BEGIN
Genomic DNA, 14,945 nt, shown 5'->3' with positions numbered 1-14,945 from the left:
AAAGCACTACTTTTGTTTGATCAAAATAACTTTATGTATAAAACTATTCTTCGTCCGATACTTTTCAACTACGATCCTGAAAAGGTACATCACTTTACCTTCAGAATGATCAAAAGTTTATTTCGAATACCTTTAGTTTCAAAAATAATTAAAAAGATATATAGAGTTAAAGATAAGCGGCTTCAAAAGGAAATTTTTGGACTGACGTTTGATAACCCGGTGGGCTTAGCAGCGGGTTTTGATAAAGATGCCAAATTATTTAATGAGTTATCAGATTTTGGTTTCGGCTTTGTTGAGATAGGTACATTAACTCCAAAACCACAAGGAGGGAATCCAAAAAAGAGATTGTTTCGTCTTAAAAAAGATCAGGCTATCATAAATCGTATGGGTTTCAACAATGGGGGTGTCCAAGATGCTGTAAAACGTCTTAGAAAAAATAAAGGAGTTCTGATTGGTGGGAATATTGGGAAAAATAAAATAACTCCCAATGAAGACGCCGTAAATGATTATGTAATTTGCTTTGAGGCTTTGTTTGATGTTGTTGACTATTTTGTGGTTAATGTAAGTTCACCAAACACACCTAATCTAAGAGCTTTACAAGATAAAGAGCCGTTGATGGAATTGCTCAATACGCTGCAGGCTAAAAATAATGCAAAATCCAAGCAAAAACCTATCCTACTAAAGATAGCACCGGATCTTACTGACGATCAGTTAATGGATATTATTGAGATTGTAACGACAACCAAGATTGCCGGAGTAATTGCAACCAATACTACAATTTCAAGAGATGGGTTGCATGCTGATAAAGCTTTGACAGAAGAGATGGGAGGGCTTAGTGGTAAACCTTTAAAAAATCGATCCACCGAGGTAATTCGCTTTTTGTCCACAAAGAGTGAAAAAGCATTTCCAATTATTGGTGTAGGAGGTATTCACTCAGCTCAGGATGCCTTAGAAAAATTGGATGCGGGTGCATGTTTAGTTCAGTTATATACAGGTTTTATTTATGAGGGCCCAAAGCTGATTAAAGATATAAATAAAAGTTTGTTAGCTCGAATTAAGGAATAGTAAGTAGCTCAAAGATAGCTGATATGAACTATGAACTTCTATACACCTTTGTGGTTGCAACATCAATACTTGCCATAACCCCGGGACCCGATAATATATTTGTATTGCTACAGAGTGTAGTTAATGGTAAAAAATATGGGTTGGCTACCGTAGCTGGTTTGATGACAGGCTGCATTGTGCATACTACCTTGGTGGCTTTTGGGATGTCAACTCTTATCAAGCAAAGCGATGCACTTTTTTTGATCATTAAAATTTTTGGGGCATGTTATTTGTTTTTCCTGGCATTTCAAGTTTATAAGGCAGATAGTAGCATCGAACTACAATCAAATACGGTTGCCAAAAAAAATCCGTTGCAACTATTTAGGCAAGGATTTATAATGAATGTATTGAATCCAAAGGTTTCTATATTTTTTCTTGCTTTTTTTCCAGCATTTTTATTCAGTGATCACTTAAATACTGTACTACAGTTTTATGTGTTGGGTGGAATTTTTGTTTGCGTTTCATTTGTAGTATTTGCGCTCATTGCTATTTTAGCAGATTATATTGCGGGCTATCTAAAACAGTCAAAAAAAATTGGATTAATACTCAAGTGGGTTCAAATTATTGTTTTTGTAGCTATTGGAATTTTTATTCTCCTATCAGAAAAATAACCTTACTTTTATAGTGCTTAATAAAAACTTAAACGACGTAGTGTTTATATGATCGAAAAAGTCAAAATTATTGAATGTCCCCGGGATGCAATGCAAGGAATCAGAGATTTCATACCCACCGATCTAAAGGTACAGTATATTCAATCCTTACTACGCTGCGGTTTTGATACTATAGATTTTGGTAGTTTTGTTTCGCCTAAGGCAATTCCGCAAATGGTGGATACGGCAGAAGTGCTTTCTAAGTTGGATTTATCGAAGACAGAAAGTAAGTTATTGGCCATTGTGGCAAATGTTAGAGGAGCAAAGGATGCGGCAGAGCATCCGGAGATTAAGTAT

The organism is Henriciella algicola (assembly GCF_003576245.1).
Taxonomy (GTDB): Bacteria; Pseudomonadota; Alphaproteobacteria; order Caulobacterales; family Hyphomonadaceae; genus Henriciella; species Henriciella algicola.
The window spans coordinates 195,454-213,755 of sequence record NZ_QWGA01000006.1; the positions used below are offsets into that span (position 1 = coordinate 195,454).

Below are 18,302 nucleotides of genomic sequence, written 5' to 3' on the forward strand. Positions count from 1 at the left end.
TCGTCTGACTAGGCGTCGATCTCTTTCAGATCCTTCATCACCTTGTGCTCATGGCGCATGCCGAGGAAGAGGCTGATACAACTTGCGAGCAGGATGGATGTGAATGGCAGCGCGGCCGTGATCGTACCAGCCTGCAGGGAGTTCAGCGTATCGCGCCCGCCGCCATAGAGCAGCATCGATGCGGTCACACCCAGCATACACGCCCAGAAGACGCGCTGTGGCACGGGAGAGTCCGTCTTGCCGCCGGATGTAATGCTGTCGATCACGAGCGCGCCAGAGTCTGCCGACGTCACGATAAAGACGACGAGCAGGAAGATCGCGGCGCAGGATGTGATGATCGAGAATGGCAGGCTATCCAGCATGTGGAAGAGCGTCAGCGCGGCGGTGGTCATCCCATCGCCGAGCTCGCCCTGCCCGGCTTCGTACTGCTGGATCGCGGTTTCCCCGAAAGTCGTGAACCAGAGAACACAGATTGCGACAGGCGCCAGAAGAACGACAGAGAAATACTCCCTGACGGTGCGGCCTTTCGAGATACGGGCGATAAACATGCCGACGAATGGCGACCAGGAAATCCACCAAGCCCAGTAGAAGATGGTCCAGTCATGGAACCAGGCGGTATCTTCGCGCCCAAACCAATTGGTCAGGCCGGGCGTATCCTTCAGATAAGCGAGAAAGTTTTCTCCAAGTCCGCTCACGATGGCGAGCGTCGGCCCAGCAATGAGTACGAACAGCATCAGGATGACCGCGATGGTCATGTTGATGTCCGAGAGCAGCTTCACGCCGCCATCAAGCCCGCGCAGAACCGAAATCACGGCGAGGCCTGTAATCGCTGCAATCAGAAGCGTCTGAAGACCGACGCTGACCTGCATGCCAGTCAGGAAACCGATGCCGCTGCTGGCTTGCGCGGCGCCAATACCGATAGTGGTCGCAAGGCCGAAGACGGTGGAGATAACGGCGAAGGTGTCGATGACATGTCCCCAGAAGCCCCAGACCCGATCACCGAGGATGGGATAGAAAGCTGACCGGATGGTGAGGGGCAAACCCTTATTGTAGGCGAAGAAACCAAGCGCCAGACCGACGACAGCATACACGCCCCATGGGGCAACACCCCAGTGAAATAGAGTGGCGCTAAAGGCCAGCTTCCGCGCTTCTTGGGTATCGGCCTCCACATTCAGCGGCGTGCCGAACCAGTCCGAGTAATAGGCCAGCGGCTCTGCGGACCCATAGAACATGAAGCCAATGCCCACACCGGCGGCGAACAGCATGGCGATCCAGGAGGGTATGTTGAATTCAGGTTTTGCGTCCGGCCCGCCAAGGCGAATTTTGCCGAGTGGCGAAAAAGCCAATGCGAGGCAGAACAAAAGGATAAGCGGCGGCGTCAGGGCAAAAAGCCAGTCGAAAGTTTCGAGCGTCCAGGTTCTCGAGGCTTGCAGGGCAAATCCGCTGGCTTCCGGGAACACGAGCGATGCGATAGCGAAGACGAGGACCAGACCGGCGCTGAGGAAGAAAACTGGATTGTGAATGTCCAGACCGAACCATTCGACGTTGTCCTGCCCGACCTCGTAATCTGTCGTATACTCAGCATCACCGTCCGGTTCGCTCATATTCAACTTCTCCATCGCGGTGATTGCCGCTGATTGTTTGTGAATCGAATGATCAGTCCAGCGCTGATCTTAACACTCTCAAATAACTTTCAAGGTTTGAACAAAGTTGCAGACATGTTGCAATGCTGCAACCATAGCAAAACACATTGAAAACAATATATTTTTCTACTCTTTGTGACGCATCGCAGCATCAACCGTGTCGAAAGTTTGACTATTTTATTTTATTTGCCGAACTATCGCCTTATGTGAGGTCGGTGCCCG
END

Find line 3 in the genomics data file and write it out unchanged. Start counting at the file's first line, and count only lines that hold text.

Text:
The organism is Henriciella algicola (assembly GCF_003576245.1).